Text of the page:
What does the senior stage cover?FamilyPet
It will be necessary for you to read dog food labels to make sure your senior dog is getting the best nutrition possible. As dogs age, their dietary needs change. When researching the best diet for a senior dog, it is important to keep in mind that individual dietary requirements and restrictions vary, depending on the size, health, and breed of the dog.
It might not be necessary to automatically switch your dog to a senior food if she’s healthy and doing well on adult maintenance. Both senior and adult dog food brands are required to meet the nutritional guidelines for adult dog food, since AAFCO (American Association of Feed Control Officials) only recognizes two life stages, one of them being adult maintenance. However, manufacturers are permitted to market a dog food as suitable for “all life stages” as long as it meets the more stringent guidelines for “growth and reproduction.” Other than that, though, there’s really no evidence that one is better than the other.
That said, obesity and weight gain is a problem for older dogs, because both metabolism and activity level slows down. If that’s the case, you may want to switch your pet to a senior food.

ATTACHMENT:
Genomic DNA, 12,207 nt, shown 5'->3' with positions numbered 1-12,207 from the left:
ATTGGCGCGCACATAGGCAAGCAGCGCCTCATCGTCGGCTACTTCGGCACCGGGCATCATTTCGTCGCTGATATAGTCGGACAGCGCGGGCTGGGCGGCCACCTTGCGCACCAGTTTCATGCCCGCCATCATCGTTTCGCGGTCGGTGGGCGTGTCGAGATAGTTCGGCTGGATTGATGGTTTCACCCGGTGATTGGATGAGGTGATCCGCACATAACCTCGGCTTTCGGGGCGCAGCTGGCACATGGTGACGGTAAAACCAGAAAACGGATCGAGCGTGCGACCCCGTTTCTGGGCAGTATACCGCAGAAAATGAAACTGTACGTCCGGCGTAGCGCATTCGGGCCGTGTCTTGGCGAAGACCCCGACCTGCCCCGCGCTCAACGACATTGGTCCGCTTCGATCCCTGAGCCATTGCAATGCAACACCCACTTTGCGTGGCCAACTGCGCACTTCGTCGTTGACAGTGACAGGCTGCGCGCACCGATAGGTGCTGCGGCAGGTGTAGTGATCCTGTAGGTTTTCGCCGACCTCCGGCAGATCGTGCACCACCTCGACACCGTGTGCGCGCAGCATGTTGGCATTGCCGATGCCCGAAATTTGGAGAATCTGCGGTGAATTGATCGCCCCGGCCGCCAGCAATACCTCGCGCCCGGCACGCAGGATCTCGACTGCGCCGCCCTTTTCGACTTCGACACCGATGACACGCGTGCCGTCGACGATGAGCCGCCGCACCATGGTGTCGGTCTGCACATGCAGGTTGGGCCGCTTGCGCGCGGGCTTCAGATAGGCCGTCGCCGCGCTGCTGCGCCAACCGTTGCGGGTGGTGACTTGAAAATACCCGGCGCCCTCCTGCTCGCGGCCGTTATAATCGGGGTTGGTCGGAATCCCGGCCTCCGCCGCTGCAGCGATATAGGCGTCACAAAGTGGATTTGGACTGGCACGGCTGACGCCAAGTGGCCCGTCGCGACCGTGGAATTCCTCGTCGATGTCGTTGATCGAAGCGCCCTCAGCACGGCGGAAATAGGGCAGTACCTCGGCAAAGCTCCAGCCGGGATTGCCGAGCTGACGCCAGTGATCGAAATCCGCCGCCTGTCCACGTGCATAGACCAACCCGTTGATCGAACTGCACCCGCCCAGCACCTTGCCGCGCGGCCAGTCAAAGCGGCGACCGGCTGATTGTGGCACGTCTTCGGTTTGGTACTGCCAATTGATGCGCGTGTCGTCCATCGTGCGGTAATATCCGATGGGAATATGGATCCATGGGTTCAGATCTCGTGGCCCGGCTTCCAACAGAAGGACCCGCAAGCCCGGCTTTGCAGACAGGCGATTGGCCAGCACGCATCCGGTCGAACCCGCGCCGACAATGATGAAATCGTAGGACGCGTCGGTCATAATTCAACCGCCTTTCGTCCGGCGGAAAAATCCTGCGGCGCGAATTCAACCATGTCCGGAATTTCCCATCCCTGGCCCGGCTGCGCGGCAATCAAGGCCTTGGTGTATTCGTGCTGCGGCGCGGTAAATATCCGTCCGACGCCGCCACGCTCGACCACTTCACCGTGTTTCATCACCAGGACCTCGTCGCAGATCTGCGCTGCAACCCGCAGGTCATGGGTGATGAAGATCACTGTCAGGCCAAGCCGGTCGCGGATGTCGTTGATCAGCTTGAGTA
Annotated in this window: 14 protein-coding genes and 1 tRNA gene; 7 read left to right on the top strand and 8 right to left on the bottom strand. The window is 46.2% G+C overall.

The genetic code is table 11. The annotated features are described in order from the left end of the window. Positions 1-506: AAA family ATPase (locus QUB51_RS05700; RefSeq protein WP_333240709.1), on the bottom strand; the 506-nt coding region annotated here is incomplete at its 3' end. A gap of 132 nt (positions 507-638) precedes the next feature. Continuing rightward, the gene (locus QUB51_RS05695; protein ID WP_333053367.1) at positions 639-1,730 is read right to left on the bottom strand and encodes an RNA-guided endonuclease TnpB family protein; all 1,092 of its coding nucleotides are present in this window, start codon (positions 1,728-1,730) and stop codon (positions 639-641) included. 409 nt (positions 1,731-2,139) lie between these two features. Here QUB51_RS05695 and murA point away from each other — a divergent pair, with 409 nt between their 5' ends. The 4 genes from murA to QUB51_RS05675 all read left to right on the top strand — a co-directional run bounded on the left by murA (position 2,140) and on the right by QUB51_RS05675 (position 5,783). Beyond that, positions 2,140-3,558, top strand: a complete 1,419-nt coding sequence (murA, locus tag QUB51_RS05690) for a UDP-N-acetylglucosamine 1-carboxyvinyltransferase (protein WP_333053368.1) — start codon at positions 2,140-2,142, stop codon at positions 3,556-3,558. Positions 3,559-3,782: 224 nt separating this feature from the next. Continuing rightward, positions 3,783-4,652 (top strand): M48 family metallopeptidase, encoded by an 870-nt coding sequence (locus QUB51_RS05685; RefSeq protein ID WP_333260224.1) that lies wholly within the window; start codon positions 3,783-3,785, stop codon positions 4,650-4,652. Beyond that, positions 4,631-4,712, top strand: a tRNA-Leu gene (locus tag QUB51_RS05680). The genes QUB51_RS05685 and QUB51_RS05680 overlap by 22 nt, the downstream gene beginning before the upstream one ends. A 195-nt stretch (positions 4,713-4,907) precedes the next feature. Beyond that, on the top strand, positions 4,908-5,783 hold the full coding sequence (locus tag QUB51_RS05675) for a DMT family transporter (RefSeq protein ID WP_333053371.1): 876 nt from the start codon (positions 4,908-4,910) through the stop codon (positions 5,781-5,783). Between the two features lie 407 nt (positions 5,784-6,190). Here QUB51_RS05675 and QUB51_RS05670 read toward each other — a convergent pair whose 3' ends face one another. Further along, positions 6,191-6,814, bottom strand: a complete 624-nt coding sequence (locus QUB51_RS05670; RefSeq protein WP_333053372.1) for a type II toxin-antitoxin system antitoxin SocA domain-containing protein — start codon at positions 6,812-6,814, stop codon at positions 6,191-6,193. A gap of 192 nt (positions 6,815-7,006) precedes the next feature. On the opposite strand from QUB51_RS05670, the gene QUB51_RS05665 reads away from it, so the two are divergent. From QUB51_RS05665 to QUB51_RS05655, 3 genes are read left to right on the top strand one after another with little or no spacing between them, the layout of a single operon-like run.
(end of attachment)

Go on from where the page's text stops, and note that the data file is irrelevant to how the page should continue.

Senior dogs are more prone to kidney and liver problems than younger dogs, and your vet will probably order routine blood work at an upcoming checkup to check for these problems. If your dog has developed these problems or is at risk for them, your vet may recommend a modified diet. Older dogs have lower protein requirements and require more fiber in their diet, so offering your dog small amounts of vegetables and fruit, such as canned pumpkin, mixed with dog food, is a good idea.
Your dog may experience joint pain or other conditions where supplementation would be necessary. They are a good idea for dogs who do not receive the required amounts of minerals and vitamins from their diet. It’s important to remember, however, that all dogs are different and what might be good for one would be terrible for another—so always consult your veterinarian first!